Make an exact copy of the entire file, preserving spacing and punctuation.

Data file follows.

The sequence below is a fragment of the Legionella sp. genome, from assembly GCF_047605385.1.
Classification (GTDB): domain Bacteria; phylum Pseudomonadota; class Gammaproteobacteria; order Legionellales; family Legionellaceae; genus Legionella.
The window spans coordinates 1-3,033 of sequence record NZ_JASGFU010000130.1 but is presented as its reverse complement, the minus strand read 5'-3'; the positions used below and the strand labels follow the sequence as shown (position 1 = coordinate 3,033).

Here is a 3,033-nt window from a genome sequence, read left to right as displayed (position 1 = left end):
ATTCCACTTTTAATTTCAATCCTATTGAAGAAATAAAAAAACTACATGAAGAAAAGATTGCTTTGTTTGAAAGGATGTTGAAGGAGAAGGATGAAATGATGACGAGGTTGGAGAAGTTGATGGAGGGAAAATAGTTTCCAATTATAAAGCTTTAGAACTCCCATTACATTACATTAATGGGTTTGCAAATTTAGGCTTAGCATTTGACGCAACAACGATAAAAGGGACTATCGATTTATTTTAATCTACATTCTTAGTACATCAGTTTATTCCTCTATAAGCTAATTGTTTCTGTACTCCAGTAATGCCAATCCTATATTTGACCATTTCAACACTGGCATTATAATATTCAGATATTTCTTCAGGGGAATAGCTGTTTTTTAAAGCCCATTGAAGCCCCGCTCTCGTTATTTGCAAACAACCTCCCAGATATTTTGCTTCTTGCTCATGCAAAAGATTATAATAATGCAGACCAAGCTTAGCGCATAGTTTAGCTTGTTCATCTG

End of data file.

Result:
The sequence below is a fragment of the Legionella sp. genome, from assembly GCF_047605385.1.
Classification (GTDB): domain Bacteria; phylum Pseudomonadota; class Gammaproteobacteria; order Legionellales; family Legionellaceae; genus Legionella.
The window spans coordinates 1-3,033 of sequence record NZ_JASGFU010000130.1 but is presented as its reverse complement, the minus strand read 5'-3'; the positions used below and the strand labels follow the sequence as shown (position 1 = coordinate 3,033).

Here is a 3,033-nt window from a genome sequence, read left to right as displayed (position 1 = left end):
ATTCCACTTTTAATTTCAATCCTATTGAAGAAATAAAAAAACTACATGAAGAAAAGATTGCTTTGTTTGAAAGGATGTTGAAGGAGAAGGATGAAATGATGACGAGGTTGGAGAAGTTGATGGAGGGAAAATAGTTTCCAATTATAAAGCTTTAGAACTCCCATTACATTACATTAATGGGTTTGCAAATTTAGGCTTAGCATTTGACGCAACAACGATAAAAGGGACTATCGATTTATTTTAATCTACATTCTTAGTACATCAGTTTATTCCTCTATAAGCTAATTGTTTCTGTACTCCAGTAATGCCAATCCTATATTTGACCATTTCAACACTGGCATTATAATATTCAGATATTTCTTCAGGGGAATAGCTGTTTTTTAAAGCCCATTGAAGCCCCGCTCTCGTTATTTGCAAACAACCTCCCAGATATTTTGCTTCTTGCTCATGCAAAAGATTATAATAATGCAGACCAAGCTTAGCGCATAGTTTAGCTTGTTCATCTG